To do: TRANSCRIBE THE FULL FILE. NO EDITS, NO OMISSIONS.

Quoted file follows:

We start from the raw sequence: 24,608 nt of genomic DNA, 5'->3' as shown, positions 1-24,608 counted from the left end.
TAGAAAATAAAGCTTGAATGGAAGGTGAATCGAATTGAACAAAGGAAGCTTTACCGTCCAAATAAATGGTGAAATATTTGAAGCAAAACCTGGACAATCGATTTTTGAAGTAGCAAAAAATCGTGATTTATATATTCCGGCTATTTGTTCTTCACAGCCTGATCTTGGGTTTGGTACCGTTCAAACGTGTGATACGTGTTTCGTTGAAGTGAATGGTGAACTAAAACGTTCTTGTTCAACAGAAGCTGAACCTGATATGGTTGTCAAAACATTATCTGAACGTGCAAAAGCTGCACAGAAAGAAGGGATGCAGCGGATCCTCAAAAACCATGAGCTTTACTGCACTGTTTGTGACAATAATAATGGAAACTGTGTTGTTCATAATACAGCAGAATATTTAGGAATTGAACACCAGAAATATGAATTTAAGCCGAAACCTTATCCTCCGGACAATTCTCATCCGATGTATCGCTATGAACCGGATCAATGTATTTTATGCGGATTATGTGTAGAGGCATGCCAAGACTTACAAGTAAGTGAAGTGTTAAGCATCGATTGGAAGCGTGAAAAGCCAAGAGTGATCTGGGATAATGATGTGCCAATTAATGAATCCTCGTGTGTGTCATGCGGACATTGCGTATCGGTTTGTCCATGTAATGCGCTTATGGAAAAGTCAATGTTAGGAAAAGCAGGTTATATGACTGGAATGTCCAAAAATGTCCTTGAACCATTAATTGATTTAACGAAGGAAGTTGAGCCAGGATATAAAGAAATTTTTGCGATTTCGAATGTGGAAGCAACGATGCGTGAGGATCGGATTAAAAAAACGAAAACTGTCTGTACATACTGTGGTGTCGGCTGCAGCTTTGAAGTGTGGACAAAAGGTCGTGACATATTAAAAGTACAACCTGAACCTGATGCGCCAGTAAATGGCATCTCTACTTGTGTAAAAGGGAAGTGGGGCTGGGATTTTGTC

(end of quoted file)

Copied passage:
We start from the raw sequence: 24,608 nt of genomic DNA, 5'->3' as shown, positions 1-24,608 counted from the left end.
TAGAAAATAAAGCTTGAATGGAAGGTGAATCGAATTGAACAAAGGAAGCTTTACCGTCCAAATAAATGGTGAAATATTTGAAGCAAAACCTGGACAATCGATTTTTGAAGTAGCAAAAAATCGTGATTTATATATTCCGGCTATTTGTTCTTCACAGCCTGATCTTGGGTTTGGTACCGTTCAAACGTGTGATACGTGTTTCGTTGAAGTGAATGGTGAACTAAAACGTTCTTGTTCAACAGAAGCTGAACCTGATATGGTTGTCAAAACATTATCTGAACGTGCAAAAGCTGCACAGAAAGAAGGGATGCAGCGGATCCTCAAAAACCATGAGCTTTACTGCACTGTTTGTGACAATAATAATGGAAACTGTGTTGTTCATAATACAGCAGAATATTTAGGAATTGAACACCAGAAATATGAATTTAAGCCGAAACCTTATCCTCCGGACAATTCTCATCCGATGTATCGCTATGAACCGGATCAATGTATTTTATGCGGATTATGTGTAGAGGCATGCCAAGACTTACAAGTAAGTGAAGTGTTAAGCATCGATTGGAAGCGTGAAAAGCCAAGAGTGATCTGGGATAATGATGTGCCAATTAATGAATCCTCGTGTGTGTCATGCGGACATTGCGTATCGGTTTGTCCATGTAATGCGCTTATGGAAAAGTCAATGTTAGGAAAAGCAGGTTATATGACTGGAATGTCCAAAAATGTCCTTGAACCATTAATTGATTTAACGAAGGAAGTTGAGCCAGGATATAAAGAAATTTTTGCGATTTCGAATGTGGAAGCAACGATGCGTGAGGATCGGATTAAAAAAACGAAAACTGTCTGTACATACTGTGGTGTCGGCTGCAGCTTTGAAGTGTGGACAAAAGGTCGTGACATATTAAAAGTACAACCTGAACCTGATGCGCCAGTAAATGGCATCTCTACTTGTGTAAAAGGGAAGTGGGGCTGGGATTTTGTC